By Joe Sonderman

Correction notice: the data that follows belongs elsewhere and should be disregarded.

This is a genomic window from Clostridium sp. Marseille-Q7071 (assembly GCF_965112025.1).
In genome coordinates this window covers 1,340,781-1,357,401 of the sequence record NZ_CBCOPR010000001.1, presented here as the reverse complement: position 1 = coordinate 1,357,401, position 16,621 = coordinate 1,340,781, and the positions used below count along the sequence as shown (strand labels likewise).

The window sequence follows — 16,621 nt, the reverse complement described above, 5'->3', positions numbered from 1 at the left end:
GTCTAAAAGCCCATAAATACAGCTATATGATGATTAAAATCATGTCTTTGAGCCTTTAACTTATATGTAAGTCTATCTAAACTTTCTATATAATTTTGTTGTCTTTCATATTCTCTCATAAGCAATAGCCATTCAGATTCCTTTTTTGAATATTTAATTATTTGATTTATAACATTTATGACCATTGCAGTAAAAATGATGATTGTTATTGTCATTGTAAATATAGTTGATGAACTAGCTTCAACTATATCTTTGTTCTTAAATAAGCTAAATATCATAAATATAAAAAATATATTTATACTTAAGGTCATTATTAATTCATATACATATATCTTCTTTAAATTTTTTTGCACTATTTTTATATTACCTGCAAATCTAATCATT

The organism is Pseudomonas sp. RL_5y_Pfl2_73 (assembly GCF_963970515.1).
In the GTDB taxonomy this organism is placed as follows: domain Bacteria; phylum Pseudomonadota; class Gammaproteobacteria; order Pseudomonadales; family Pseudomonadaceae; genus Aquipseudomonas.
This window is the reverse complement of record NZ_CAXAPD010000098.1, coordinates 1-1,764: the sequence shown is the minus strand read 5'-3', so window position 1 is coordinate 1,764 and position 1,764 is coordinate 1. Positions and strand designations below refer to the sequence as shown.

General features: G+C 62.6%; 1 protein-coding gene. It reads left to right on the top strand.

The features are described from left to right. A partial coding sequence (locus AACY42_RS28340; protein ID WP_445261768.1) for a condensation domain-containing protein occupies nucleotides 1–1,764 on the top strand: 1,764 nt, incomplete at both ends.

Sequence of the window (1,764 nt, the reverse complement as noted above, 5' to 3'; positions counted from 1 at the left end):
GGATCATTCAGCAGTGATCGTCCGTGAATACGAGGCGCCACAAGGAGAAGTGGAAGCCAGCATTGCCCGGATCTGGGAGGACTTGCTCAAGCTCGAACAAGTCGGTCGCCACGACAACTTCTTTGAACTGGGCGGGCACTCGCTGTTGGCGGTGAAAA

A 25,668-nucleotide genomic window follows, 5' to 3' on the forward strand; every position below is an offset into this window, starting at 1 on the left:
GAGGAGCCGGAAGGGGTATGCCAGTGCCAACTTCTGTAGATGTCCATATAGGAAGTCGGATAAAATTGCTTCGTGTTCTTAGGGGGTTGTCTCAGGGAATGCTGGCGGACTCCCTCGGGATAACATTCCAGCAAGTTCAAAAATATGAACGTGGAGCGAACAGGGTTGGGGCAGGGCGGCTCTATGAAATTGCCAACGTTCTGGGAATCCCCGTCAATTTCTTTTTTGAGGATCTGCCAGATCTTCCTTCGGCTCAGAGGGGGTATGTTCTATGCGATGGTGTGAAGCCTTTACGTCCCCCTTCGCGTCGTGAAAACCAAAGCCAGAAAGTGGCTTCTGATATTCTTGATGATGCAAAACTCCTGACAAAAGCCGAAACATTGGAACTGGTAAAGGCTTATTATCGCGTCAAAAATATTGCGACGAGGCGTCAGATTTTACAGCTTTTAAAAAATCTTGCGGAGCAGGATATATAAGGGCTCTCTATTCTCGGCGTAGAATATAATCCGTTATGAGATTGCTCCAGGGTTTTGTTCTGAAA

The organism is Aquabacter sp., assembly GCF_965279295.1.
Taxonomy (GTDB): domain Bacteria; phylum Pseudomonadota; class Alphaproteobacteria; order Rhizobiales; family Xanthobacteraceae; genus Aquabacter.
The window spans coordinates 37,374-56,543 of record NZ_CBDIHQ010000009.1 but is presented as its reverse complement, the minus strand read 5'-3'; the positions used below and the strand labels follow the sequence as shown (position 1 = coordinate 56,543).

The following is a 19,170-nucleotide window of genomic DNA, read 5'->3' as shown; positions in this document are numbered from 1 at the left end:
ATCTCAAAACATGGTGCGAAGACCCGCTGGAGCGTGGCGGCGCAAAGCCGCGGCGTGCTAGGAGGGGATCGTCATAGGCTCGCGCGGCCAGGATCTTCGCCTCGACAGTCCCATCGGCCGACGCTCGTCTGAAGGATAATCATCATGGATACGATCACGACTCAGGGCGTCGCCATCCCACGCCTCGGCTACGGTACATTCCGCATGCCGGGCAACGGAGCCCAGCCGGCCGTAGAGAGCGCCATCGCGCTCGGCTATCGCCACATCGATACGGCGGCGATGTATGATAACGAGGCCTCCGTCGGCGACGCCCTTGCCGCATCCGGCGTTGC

The California Dream made Route 66 the most famous road in the world. Flappers dreamed of stardom under the bright lights of Hollywood. A wave of families fleeing the Dust Bowl transformed the state during the Great Depression. During World War II, another wave followed Route 66 seeking opportunity in the massive wartime industrial plants. Thousands of soldiers trained in the Mojave Desert and then returned amid the postwar prosperity to blossoming housing developments that replaced the vast orange groves. While Nat King Cole sang "(Get Your Kicks on) Route 66," the newly prosperous middle class hit the road headed for the dream land constructed by Walt Disney. Inspired by the Beat poets, the hippies, and the adventures of Buz and Tod on the CBS television show Route 66, a new generation took to the open road. Those who savor the journey as much as the destination still seek it out on Route 66 today.